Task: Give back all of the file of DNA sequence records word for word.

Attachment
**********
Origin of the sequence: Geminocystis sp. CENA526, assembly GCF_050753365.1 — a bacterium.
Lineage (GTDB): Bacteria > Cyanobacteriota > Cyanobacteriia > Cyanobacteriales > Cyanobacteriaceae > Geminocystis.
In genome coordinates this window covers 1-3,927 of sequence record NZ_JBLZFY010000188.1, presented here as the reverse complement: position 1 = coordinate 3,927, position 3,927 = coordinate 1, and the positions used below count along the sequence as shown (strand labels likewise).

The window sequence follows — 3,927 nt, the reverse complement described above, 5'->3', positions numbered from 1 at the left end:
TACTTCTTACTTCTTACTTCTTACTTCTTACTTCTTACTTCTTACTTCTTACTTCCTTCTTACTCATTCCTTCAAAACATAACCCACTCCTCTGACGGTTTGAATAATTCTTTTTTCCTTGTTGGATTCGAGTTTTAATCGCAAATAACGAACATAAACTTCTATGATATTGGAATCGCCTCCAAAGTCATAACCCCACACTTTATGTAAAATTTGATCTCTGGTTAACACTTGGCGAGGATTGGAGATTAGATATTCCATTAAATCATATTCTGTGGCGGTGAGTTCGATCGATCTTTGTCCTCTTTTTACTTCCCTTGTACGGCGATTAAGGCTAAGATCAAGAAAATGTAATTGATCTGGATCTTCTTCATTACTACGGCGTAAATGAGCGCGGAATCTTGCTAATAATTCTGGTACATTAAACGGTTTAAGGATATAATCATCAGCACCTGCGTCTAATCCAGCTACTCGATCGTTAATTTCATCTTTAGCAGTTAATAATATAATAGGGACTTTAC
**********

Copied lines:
Origin of the sequence: Geminocystis sp. CENA526, assembly GCF_050753365.1 — a bacterium.
Lineage (GTDB): Bacteria > Cyanobacteriota > Cyanobacteriia > Cyanobacteriales > Cyanobacteriaceae > Geminocystis.
In genome coordinates this window covers 1-3,927 of sequence record NZ_JBLZFY010000188.1, presented here as the reverse complement: position 1 = coordinate 3,927, position 3,927 = coordinate 1, and the positions used below count along the sequence as shown (strand labels likewise).

The window sequence follows — 3,927 nt, the reverse complement described above, 5'->3', positions numbered from 1 at the left end:
TACTTCTTACTTCTTACTTCTTACTTCTTACTTCTTACTTCTTACTTCTTACTTCCTTCTTACTCATTCCTTCAAAACATAACCCACTCCTCTGACGGTTTGAATAATTCTTTTTTCCTTGTTGGATTCGAGTTTTAATCGCAAATAACGAACATAAACTTCTATGATATTGGAATCGCCTCCAAAGTCATAACCCCACACTTTATGTAAAATTTGATCTCTGGTTAACACTTGGCGAGGATTGGAGATTAGATATTCCATTAAATCATATTCTGTGGCGGTGAGTTCGATCGATCTTTGTCCTCTTTTTACTTCCCTTGTACGGCGATTAAGGCTAAGATCAAGAAAATGTAATTGATCTGGATCTTCTTCATTACTACGGCGTAAATGAGCGCGGAATCTTGCTAATAATTCTGGTACATTAAACGGTTTAAGGATATAATCATCAGCACCTGCGTCTAATCCAGCTACTCGATCGTTAATTTCATCTTTAGCAGTTAATAATATAATAGGGACTTTAC